Obvious disappointment crept onto Tethys’s face in response to Souma’s answer.
“If you want fish, you should ask the fishermen on land, don’t you think?”
If it came to a simple competition over fish hauls, the land-based fishermen were superior compared to the marmen. The reason for that were their nets. Compared to fishermen who could make big nets and haul in huge amounts of fish in one go, the marmen fished by diving and using harpoons or their hands. This produced an unbridgeable difference in the amount hauled in.
However, the marine products desired by Souma weren’t such fish.
“No, what I’m looking for is something that’s difficult to catch with nets.”
If it came to marine products that were caught by diving, the marmen had a clear advantage. And not just that. Considering the discord between the marmen and the fishermen Souma had heard about from Yoash, this also followed the idea that it’d be better to not have the marmen get involved with highly-contested marine products.
“Umm, do you know of abalone?”
Souma was worried whether the term abalone would be understandable, but that proved to be a needless anxiety.
“Yes, I do. But, do you eat those?”
Marmen also ate abalone, but because of its ugly appearance, it was treated as low-quality food which was rather unpopular with the Jeboans. However, in the eyes of Souma, a modern Japanese, abalone was far from being of low quality, and instead registered as a high-quality ingredient.
“Yes, it’s a high-quality ingredient! I’d like to get my hands on such shells. Also, can you catch crabs?”
When speaking of crabs eaten in this world, it’d be about the crabs inhabiting rivers. But for Souma, crabs were connected to the ocean. However, crabs inhabited surprisingly deep parts of the ocean, and were difficult to catch with the fishing techniques of this world.
“Sure. We also often catch and eat the crabs living deep in the sea where the sunlight doesn’t reach.”
There was no way that the marmen wouldn’t catch crabs. Compared to fish, shells and crabs were rather easy to obtain.
“What about seaweed then?”
“We can get as much seaweed as you like, but why would you need something like that?”
“To eat it, of course.”
Tethys was surprised. The marmen lived in the sea, but they didn’t have the custom of eating seaweed. Compensating things like the vitamins necessary to keep living by eating raw fish, the marmen had no need to eat vegetables just like Eskimos. Because of that, the marmen perceived seaweed in the same way as the people on land would perceive plants. Them using broad, long kombu-like seaweeds as replacement for doors by hanging them in front of the entrance like curtains was the perfect proof of that.
“Please dry all these marine products. If you do, we’ll buy them off you.”
It was necessary to pickle seafood in salt or boil it, but if it came to things like kombu, just drying them under the sun would be enough. In such a case, even the marmen should be plenty able to use that as industry.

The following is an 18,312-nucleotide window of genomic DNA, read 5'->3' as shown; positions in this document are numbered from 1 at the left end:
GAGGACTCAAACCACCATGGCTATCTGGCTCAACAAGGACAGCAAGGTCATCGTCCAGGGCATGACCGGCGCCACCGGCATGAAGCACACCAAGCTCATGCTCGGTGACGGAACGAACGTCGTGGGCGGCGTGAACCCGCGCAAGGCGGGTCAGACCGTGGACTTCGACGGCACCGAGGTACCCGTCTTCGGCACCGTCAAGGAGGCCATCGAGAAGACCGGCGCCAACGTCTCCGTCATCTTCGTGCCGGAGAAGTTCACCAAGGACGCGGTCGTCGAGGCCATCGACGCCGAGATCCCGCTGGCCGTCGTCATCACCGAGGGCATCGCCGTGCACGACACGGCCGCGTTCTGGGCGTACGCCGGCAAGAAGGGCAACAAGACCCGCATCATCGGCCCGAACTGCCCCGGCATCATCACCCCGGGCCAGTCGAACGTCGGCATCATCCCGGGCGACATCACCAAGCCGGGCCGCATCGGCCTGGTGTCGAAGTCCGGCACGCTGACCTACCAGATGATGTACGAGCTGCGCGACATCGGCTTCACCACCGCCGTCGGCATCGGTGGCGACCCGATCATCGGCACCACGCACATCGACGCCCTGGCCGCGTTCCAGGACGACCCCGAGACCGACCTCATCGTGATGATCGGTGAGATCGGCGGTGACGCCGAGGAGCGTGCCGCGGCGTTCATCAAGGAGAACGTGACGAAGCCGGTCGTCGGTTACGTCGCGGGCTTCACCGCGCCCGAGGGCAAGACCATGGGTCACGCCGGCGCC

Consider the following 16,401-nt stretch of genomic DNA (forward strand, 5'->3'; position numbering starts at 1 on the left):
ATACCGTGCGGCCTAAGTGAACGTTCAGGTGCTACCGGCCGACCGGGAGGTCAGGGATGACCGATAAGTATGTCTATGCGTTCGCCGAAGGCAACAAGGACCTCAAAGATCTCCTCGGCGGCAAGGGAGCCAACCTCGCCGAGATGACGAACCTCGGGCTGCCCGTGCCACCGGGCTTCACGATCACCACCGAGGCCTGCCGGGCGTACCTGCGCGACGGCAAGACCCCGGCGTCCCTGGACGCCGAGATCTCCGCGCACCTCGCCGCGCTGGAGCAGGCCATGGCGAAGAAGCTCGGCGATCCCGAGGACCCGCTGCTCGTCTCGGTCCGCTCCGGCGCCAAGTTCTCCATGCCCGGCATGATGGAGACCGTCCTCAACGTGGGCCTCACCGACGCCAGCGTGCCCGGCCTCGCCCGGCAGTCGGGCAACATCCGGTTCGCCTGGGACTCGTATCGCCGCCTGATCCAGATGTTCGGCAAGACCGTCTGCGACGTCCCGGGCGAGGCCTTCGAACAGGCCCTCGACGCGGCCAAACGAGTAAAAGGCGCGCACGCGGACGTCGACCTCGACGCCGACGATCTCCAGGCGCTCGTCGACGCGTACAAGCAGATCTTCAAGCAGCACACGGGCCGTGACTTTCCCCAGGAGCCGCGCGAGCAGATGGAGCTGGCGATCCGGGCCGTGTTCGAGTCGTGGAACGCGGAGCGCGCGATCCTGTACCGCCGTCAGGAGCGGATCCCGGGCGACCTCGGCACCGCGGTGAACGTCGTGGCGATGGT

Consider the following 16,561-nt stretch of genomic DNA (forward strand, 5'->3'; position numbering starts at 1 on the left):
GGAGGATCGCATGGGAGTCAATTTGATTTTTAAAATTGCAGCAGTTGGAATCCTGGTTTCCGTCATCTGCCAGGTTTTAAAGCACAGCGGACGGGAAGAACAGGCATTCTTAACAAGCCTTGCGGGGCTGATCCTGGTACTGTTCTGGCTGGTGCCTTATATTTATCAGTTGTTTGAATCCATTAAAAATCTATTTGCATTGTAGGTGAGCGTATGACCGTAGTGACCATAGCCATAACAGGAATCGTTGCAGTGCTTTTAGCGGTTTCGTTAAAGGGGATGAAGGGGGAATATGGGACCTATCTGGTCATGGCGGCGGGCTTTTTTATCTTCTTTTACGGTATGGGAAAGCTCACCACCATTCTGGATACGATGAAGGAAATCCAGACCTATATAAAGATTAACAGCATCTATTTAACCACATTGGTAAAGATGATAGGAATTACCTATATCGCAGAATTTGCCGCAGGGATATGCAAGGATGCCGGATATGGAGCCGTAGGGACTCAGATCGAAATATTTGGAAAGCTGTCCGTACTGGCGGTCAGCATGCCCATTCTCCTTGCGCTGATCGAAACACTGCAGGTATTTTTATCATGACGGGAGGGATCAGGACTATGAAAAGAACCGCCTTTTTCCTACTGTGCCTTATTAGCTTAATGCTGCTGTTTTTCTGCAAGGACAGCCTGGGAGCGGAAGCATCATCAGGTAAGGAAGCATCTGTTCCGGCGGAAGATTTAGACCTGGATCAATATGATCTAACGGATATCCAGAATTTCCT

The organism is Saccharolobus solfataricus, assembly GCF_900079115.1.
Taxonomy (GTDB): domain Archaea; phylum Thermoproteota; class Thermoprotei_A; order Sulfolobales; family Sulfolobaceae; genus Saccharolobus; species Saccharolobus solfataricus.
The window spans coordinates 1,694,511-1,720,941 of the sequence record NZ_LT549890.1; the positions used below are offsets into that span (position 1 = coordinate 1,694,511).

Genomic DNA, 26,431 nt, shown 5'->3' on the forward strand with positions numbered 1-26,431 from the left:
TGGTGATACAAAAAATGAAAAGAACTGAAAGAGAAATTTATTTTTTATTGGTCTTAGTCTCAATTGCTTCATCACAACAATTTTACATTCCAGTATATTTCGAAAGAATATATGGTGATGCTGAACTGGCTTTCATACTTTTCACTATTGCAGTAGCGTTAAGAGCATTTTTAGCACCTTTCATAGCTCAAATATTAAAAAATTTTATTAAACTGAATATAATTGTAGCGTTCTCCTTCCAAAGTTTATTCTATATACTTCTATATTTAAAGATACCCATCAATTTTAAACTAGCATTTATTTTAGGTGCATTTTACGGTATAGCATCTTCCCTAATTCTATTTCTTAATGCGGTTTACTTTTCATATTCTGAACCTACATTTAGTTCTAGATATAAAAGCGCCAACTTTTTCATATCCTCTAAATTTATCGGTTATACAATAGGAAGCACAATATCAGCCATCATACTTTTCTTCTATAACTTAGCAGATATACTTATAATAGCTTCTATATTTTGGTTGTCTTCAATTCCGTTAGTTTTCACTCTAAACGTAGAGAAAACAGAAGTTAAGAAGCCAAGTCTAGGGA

Because of the propagation of Japanese food, which Souma reproduced in cooperation with Marco, the consumption of kombu and such, which hadn’t been eaten in Bolnis so far, steadily spread among the people. Of course it also played a big role that Souma, the highest authority in the city, liked eating those dishes. Even so, some among the commoners had tried those dishes out of curiosity at first, and nowadays they had become popular enough that a further increase in demand was expectable.
Besides, Souma had aimed for such an economic partnership from the very start, rather than a simple military alliance. Military alliances were prone to fall apart easily with the changes in power among the surrounding countries. However, Souma believed he’d be able to reach a far deeper friendship with the marmen through an economic partnership. But then again, he couldn’t deny that he was also driven by his desire to improve the quality of the food he ate.
“In addition, shark fins, scallops, squids…oh wait, maybe octopus is no good. I wonder, do all of you eat octopuses?”
Shyemul drove her elbow into Souma’s side as he kept counting the names of dried seafood, which he had eaten back in Japan, on his fingers. Souma quickly came to his senses after having become completely absorbed in talking about food. Feeling awkward as everyone was staring at him in wonder, Souma unnaturally cleared his throat once.
“Umm…how about it? Of course we won’t pay you for the dried marine products with just money, but also items and technologies.”
Tethys pondered about Souma’s proposal. The surrounding marmen princesses whispered amongst each other with their eyes sparkling. Noticing that, Souma fully realized that his proposal wasn’t bad for the marmen at all.
After a time allowing one to slowly count to twenty had passed, Tethys finally lifted her eyes.
“Indeed, it’s a very interesting proposal.”
Souma tightly clenched his fists when he heard her words.
“――But, only this much is somewhat too little to make me give my consent.”
<– Previous Chapter | ToC | Glossary | Next Chapter –>
Pingback: Hakai no Miko – Chapter 3.15: Proposal